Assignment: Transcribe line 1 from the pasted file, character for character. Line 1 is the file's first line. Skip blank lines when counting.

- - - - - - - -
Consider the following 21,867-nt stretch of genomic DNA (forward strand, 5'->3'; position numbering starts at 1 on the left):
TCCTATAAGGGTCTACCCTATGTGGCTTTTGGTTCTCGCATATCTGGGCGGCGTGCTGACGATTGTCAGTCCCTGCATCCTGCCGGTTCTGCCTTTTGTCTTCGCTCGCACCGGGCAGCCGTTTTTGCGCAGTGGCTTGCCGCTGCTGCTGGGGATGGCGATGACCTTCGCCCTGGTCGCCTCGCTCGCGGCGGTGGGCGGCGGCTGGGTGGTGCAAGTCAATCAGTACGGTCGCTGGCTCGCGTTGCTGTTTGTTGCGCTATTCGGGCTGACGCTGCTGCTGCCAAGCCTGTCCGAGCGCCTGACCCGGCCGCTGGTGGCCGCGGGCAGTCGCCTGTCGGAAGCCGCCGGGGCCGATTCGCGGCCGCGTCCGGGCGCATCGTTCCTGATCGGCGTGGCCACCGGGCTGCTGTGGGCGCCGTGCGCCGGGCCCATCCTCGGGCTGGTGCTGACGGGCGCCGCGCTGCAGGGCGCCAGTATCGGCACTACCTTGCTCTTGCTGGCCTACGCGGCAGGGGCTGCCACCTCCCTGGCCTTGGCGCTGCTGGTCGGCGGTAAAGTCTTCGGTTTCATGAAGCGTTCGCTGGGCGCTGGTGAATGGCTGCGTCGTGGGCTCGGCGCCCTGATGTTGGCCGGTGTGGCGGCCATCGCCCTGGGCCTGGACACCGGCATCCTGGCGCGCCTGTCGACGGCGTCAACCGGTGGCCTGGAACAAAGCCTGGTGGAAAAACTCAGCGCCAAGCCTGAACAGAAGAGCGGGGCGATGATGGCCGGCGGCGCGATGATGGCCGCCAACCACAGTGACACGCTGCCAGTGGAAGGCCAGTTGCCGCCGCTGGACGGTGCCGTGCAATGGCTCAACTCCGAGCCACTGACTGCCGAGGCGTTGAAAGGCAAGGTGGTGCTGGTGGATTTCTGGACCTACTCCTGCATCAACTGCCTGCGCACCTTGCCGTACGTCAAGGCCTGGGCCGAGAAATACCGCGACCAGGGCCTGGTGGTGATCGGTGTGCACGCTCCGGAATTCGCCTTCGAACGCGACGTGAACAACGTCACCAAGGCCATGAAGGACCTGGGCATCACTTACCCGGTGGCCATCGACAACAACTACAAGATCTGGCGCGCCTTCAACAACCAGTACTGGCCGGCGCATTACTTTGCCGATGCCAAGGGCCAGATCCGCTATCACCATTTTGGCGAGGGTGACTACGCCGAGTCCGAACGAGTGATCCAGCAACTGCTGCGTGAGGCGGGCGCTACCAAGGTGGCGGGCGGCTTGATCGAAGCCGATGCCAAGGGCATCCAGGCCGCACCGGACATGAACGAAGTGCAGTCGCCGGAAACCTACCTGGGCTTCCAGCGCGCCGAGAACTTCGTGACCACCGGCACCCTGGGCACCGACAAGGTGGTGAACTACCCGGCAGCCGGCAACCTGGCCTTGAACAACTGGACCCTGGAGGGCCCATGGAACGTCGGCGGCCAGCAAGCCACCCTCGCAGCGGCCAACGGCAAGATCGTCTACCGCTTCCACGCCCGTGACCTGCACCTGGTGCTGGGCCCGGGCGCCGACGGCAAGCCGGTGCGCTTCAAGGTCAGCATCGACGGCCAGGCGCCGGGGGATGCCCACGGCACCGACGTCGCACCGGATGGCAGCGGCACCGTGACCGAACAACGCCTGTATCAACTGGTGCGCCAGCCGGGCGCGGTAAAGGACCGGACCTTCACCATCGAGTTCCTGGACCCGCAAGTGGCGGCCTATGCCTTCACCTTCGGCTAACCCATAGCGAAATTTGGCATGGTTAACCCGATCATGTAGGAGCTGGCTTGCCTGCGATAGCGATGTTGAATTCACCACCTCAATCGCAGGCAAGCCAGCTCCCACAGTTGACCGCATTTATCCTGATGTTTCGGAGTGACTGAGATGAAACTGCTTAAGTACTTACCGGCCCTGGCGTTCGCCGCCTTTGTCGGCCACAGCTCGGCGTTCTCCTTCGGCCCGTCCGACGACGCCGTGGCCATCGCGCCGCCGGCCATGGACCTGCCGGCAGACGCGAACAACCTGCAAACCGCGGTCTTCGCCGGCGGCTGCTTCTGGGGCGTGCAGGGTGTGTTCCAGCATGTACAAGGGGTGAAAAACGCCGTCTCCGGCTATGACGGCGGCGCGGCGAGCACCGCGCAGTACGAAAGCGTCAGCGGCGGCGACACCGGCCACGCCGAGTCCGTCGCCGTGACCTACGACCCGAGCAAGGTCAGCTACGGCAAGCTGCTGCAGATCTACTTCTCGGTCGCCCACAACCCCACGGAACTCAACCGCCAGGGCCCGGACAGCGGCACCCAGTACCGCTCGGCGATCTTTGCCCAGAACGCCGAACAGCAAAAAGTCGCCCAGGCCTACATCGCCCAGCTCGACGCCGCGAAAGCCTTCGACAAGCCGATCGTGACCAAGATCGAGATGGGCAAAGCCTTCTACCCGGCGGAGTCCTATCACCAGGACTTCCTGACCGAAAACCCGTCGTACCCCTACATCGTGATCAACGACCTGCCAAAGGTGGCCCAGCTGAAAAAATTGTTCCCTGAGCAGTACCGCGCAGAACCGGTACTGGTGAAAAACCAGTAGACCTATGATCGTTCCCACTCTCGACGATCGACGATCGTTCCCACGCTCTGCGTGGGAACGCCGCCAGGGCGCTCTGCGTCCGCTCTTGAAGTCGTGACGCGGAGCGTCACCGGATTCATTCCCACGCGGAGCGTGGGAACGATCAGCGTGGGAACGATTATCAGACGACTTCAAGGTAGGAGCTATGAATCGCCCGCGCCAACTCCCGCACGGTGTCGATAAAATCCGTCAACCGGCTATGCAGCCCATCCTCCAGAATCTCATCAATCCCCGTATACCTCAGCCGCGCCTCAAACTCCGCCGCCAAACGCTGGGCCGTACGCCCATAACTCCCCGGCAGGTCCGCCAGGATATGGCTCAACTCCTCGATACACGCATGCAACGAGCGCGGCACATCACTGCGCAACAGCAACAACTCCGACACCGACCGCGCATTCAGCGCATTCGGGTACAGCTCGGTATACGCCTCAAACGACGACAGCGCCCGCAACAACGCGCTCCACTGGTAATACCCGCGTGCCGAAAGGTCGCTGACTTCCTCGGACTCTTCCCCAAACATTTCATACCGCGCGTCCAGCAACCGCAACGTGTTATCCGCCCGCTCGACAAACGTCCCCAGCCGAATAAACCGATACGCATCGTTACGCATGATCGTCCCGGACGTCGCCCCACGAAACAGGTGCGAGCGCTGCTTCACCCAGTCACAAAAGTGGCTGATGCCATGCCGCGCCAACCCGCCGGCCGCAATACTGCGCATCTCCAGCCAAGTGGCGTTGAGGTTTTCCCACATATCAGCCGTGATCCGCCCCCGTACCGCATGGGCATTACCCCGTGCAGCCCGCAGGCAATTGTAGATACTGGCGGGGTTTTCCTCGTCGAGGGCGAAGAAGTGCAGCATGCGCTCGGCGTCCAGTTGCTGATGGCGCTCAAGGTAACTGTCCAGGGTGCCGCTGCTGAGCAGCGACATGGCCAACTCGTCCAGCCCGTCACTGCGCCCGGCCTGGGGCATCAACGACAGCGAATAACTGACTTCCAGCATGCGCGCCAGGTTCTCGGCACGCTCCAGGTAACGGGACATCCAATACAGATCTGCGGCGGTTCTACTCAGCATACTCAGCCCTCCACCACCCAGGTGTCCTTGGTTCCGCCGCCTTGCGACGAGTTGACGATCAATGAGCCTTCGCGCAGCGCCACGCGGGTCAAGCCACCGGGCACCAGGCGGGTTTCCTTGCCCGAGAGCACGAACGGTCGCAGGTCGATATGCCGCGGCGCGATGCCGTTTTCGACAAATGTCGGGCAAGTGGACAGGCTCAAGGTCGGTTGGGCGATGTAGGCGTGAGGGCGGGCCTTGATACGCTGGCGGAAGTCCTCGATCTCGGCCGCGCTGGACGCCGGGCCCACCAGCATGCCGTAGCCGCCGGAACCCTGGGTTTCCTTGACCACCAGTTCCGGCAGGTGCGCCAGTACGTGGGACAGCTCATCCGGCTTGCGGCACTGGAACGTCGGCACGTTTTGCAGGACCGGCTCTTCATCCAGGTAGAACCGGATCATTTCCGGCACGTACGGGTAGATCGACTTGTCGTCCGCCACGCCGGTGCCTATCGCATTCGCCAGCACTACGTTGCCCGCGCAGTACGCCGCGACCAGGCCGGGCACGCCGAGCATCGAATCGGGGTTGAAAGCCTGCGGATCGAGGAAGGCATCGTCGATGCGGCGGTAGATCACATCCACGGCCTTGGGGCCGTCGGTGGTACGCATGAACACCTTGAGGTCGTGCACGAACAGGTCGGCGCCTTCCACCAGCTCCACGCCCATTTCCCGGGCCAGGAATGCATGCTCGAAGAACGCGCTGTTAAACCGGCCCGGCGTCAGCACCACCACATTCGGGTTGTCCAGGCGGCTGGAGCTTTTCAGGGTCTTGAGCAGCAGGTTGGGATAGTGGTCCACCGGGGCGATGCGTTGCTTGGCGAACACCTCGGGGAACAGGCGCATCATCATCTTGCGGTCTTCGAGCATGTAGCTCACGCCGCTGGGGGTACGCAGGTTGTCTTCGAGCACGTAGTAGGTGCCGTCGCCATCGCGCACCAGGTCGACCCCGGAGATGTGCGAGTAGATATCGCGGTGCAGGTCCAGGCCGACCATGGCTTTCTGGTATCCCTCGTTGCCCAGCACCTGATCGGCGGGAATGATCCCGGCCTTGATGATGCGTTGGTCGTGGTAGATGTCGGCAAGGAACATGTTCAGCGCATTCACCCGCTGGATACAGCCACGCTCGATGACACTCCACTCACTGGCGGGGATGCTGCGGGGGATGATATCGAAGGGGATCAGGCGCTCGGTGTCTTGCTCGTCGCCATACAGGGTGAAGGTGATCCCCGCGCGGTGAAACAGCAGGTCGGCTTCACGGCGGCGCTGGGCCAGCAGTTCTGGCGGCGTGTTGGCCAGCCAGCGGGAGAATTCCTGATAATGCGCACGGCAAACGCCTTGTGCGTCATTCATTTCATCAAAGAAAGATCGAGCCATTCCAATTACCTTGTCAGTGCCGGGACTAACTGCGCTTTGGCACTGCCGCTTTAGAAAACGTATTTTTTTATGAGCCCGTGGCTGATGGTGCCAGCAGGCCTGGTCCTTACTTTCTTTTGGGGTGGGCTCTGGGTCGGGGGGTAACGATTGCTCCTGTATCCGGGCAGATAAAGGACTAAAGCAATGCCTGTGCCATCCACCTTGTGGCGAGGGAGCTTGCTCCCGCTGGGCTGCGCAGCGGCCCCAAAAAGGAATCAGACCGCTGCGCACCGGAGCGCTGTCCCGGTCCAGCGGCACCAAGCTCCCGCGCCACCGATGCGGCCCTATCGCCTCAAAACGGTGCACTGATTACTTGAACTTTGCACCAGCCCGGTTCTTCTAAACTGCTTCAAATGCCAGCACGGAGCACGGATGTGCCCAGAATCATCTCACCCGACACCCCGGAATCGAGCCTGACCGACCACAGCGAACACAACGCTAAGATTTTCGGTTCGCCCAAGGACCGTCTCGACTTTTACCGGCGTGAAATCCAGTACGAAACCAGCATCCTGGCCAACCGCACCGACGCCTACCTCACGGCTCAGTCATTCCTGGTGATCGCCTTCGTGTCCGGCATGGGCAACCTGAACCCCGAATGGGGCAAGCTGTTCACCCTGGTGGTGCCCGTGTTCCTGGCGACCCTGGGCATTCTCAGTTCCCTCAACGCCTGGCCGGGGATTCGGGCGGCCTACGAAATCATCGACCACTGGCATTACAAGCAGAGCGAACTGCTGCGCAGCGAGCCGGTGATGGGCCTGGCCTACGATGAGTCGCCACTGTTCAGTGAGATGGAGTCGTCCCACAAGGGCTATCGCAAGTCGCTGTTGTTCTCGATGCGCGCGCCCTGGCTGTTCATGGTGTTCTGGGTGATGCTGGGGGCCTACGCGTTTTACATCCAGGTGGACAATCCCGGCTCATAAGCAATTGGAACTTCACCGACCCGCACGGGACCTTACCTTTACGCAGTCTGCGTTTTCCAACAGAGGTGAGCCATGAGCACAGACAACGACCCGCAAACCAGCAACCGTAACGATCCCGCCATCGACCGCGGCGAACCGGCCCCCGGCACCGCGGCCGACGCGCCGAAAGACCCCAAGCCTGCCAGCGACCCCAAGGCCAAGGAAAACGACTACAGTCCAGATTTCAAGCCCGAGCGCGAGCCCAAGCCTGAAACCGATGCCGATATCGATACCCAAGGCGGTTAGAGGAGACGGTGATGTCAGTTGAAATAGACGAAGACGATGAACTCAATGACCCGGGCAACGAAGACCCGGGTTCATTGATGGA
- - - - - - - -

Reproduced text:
Consider the following 21,867-nt stretch of genomic DNA (forward strand, 5'->3'; position numbering starts at 1 on the left):